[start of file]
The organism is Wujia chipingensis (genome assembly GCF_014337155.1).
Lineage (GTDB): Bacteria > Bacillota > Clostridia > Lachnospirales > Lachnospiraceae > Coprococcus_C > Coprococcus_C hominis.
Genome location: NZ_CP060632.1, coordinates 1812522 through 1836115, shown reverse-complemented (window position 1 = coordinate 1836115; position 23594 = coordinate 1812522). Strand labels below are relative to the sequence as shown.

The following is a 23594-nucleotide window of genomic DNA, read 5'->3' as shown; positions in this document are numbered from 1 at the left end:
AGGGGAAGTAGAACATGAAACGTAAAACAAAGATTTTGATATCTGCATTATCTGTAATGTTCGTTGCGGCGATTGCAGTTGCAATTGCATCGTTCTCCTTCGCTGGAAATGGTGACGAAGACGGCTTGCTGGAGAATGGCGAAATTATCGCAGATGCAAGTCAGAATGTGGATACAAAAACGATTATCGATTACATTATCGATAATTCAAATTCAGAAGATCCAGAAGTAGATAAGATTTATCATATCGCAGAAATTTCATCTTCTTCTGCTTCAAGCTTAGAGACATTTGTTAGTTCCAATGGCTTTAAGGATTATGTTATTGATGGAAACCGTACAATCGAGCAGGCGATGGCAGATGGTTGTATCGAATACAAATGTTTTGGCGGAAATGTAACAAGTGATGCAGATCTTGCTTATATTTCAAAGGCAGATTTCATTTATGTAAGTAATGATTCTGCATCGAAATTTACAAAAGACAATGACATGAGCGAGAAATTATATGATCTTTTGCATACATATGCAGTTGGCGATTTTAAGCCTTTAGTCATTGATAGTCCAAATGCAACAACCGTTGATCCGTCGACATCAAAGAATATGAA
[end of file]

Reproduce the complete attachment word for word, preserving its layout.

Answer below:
The organism is Wujia chipingensis (genome assembly GCF_014337155.1).
Lineage (GTDB): Bacteria > Bacillota > Clostridia > Lachnospirales > Lachnospiraceae > Coprococcus_C > Coprococcus_C hominis.
Genome location: NZ_CP060632.1, coordinates 1812522 through 1836115, shown reverse-complemented (window position 1 = coordinate 1836115; position 23594 = coordinate 1812522). Strand labels below are relative to the sequence as shown.

The following is a 23594-nucleotide window of genomic DNA, read 5'->3' as shown; positions in this document are numbered from 1 at the left end:
AGGGGAAGTAGAACATGAAACGTAAAACAAAGATTTTGATATCTGCATTATCTGTAATGTTCGTTGCGGCGATTGCAGTTGCAATTGCATCGTTCTCCTTCGCTGGAAATGGTGACGAAGACGGCTTGCTGGAGAATGGCGAAATTATCGCAGATGCAAGTCAGAATGTGGATACAAAAACGATTATCGATTACATTATCGATAATTCAAATTCAGAAGATCCAGAAGTAGATAAGATTTATCATATCGCAGAAATTTCATCTTCTTCTGCTTCAAGCTTAGAGACATTTGTTAGTTCCAATGGCTTTAAGGATTATGTTATTGATGGAAACCGTACAATCGAGCAGGCGATGGCAGATGGTTGTATCGAATACAAATGTTTTGGCGGAAATGTAACAAGTGATGCAGATCTTGCTTATATTTCAAAGGCAGATTTCATTTATGTAAGTAATGATTCTGCATCGAAATTTACAAAAGACAATGACATGAGCGAGAAATTATATGATCTTTTGCATACATATGCAGTTGGCGATTTTAAGCCTTTAGTCATTGATAGTCCAAATGCAACAACCGTTGATCCGTCGACATCAAAGAATATGAA